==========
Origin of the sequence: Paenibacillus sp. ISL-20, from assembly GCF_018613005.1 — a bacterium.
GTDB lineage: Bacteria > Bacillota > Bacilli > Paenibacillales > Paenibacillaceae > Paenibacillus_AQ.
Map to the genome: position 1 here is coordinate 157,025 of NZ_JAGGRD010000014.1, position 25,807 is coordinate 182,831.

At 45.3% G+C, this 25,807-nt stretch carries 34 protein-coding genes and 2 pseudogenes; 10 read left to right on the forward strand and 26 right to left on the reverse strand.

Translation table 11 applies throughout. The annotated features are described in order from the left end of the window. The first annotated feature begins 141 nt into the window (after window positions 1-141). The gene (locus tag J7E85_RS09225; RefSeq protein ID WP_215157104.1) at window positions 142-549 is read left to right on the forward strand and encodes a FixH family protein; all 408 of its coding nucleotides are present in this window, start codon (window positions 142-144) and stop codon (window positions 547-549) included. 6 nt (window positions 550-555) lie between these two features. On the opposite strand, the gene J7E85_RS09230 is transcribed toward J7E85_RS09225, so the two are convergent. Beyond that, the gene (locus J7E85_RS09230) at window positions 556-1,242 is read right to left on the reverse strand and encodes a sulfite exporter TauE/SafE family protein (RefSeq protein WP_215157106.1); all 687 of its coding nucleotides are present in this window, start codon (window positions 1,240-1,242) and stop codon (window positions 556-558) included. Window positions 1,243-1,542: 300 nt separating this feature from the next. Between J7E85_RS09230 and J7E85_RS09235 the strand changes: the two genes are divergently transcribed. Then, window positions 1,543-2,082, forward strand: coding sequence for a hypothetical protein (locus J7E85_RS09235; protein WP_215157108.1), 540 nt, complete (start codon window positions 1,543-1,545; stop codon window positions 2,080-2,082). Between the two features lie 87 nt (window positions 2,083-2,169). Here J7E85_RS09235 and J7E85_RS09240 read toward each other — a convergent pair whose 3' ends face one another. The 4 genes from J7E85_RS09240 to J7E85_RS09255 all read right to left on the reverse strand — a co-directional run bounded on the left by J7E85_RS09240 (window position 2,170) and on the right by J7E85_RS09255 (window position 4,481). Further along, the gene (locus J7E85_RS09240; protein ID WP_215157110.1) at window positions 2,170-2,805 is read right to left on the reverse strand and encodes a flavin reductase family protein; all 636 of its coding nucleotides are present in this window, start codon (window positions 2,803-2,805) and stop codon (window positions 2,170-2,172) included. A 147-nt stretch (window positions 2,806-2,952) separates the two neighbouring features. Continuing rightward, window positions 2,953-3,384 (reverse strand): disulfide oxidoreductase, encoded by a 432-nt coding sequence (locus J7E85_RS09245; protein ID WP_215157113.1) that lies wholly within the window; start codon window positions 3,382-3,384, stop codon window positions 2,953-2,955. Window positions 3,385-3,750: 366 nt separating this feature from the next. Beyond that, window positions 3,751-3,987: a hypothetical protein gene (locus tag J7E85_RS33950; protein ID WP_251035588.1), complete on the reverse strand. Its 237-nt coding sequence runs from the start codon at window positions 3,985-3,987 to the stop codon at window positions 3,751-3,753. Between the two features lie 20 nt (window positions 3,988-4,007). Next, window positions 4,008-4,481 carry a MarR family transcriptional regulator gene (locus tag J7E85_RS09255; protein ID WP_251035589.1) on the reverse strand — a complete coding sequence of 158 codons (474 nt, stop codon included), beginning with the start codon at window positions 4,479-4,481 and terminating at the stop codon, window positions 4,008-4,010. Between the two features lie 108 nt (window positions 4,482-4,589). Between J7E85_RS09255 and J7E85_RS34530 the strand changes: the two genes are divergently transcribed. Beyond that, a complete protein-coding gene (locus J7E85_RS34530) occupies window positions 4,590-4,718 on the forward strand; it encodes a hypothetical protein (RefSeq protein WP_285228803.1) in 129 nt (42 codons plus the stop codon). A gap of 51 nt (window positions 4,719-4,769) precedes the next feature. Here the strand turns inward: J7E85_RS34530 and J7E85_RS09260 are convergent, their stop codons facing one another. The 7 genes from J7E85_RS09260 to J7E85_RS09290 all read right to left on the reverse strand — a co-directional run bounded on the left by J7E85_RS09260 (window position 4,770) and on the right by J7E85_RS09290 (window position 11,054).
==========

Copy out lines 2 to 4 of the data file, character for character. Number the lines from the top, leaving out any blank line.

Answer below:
GTDB lineage: Bacteria > Bacillota > Bacilli > Paenibacillales > Paenibacillaceae > Paenibacillus_AQ.
Map to the genome: position 1 here is coordinate 157,025 of NZ_JAGGRD010000014.1, position 25,807 is coordinate 182,831.

At 45.3% G+C, this 25,807-nt stretch carries 34 protein-coding genes and 2 pseudogenes; 10 read left to right on the forward strand and 26 right to left on the reverse strand.